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Mid-year economic report in Parliament today: 10 things to watch out for

The government will table the Mid-Year Economic Review for 2015-16 in Parliament on Friday. According to the Fiscal Responsibility and Budget Management Act (FRBMA), the mid-year review also provides an update on the economy and its status while explaining any deviations in meeting the fiscal obligations.

business Updated: Dec 18, 2015 09:26 IST
Mahua Venkatesh
Mid-Year Economic Review

The review is largely expected to cut down growth projection for the current financial year from 8-8.5% to about 7.5%. GDP growth in the first quarter of the current financial year was 7% while in the second quarter it was 7.4%. (Representative Photo)

Will the government revise its GDP growth forecast for the current fiscal? That is one of the key things to watch out for as the Mid-Year Economic Review for 2015-16 will be tabled in Parliament on Friday.

The mid-year review, according to the Fiscal Responsibility and Budget Management Act (FRBMA), provides an update on the economy and its status while explaining any deviations in meeting the fiscal obligations.

Here are 10 aspects the review is likely to touch upon:

Growth projections

The review is largely expected to cut down growth projection for the current financial year from 8-8.5% to about 7.5%. GDP growth in the first quarter of the current financial year was 7% while in the second quarter it was 7.4%. The manufacturing and services sectors have registered healthy growth at 9.3% and 8.8% respectively in the July-September quarter of 2015-16.

GST bill

The Centre’s plan to roll-out Goods and Services Tax (GST) from April 1, 2016 has run into stiff political opposition. The Congress wants the GST rate to be capped at 18% in the legislation itself and has demanded that the 1% entry tax to compensate the so-called “manufacturing” states be scrapped. The review could contain the government’s observations on the status of GST’s roll-out plans.

Disinvestment

The government has set a stiff target of Rs 69,500 crore. However, until now only Rs 12,700 crore has been raised through the disinvestment exercise due to volatility in the market. Though the Cabinet has approved 10% disinvestment in Coal India Ltd, it needs to be seen when it hits the market.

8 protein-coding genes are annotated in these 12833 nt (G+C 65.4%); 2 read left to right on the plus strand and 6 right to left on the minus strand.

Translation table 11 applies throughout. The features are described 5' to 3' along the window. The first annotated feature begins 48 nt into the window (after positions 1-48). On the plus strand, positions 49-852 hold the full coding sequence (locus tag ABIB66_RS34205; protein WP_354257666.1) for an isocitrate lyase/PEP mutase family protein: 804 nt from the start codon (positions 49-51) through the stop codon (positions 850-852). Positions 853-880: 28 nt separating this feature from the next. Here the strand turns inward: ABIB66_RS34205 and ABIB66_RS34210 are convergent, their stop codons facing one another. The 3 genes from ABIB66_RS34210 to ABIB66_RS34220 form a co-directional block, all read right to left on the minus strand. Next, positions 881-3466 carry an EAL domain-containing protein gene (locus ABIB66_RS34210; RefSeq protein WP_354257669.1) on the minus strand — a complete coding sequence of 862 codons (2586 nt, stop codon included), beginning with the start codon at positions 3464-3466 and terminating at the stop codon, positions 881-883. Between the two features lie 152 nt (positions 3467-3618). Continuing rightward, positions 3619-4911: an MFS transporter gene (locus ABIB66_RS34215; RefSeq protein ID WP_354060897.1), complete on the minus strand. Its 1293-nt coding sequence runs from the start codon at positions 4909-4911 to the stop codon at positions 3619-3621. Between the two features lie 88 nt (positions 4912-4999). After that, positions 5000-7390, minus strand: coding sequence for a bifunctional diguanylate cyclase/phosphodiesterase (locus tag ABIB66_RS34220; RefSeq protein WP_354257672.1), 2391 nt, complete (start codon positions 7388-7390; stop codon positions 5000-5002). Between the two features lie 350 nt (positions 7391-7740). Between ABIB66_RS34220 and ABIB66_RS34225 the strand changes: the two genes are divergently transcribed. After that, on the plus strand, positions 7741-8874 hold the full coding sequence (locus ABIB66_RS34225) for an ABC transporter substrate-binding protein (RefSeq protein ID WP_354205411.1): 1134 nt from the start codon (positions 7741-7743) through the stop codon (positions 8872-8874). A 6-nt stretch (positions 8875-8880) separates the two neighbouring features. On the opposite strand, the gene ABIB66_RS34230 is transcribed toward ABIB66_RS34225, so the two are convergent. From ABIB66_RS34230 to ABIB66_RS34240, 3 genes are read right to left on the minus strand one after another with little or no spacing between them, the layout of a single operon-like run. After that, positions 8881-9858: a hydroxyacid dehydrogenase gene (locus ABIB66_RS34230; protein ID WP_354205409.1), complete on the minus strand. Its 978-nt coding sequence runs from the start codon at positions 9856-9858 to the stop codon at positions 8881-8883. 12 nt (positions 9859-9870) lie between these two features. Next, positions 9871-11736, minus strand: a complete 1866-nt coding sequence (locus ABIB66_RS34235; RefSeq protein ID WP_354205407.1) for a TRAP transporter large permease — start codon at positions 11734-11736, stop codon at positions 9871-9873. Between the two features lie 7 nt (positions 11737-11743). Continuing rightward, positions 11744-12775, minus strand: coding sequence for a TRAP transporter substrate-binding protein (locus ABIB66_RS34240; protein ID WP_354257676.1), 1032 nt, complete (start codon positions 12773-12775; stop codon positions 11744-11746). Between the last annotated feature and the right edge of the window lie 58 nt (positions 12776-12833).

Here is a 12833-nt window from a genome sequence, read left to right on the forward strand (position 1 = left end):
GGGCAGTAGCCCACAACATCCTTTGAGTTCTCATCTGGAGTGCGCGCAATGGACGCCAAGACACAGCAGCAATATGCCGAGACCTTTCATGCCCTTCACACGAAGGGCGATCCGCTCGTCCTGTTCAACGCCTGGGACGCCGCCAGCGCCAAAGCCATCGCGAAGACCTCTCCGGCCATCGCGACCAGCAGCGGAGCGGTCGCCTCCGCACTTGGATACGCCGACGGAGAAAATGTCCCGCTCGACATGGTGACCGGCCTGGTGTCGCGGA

Pay commission

The 7th Pay Commission has submitted its report and if it is accepted, it would result in an additional annual burden of Rs 1.02 lakh crore on the exchequer. The question is whether it can be implemented from January 1, as was slated. The report has to be approved by the Cabinet.

Fiscal deficit

The government has set a fiscal deficit target of 3.9% for the current financial year. It remains to be seen if the government can adhere to the target without reducing expenditure.

US Fed rate hike

US Federal Reserve has increased interest rate by 25 basis points. The economic review is expected to outline the possible impact on the Indian economy. In 2013, there was a record outflow of dollars when former US Federal Reserve chairman Ben Bernanke announced that there could be a hike in interest rate.

Exports

India’s exports have been declining for 12 straight months due to weak global demand. In November, it was down 24% compared to the corresponding month in the previous year. A weak export market would impact India’s overall growth story.

Inflation

Inflation based on the consumer price index increased 5.4% in November compared to 5.0% in October 2015. However, it is still within the target set by the Reserve Bank of India for January 2016. It is also to be seen if the implementation of the Pay Commission report further pushes prices. The review will likely have comments on the price front.

Infrastructure

The government’s thrust on improving infrastructure through public private partnerships (PPPs). The appraisal mechanism for the PPP projects has been streamlined to ensure speedy appraisal of projects, eliminate delays, adopt international best practices and have uniformity in appraisal mechanism and guidelines.

Bad loans

Non-performing assets (NPAs)—loans that do not yield results—have increased to about 6%. Corporate sector balance sheets continue to remain under stress. Recovery would be critical. For recapitalizing the public sector banks, a sum of Rs 12,000 crore has already been provided n the Supplementary Demand, in addition to Rs.7,940 crore already provided for in the Union Budget this year.